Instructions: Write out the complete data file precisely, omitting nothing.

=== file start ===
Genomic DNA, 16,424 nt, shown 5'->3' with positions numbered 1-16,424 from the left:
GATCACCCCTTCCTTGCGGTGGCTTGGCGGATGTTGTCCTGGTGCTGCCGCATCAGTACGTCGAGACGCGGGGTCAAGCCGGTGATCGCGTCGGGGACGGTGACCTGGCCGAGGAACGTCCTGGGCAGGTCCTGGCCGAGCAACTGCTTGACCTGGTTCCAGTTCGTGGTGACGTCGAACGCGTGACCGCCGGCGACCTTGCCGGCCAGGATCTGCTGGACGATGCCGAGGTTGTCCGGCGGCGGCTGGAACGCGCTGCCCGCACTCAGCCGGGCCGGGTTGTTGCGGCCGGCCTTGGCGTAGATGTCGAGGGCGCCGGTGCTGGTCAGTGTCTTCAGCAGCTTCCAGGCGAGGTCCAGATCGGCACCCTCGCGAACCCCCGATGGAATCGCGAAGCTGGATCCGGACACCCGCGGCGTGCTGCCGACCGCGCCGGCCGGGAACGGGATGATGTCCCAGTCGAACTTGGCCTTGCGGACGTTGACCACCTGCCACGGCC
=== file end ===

Genomic DNA, 16,424 nt, shown 5'->3' with positions numbered 1-16,424 from the left:
GATCACCCCTTCCTTGCGGTGGCTTGGCGGATGTTGTCCTGGTGCTGCCGCATCAGTACGTCGAGACGCGGGGTCAAGCCGGTGATCGCGTCGGGGACGGTGACCTGGCCGAGGAACGTCCTGGGCAGGTCCTGGCCGAGCAACTGCTTGACCTGGTTCCAGTTCGTGGTGACGTCGAACGCGTGACCGCCGGCGACCTTGCCGGCCAGGATCTGCTGGACGATGCCGAGGTTGTCCGGCGGCGGCTGGAACGCGCTGCCCGCACTCAGCCGGGCCGGGTTGTTGCGGCCGGCCTTGGCGTAGATGTCGAGGGCGCCGGTGCTGGTCAGTGTCTTCAGCAGCTTCCAGGCGAGGTCCAGATCGGCACCCTCGCGAACCCCCGATGGAATCGCGAAGCTGGATCCGGACACCCGCGGCGTGCTGCCGACCGCGCCGGCCGGGAACGGGATGATGTCCCAGTCGAACTTGGCCTTGCGGACGTTGACCACCTGCCACGGCC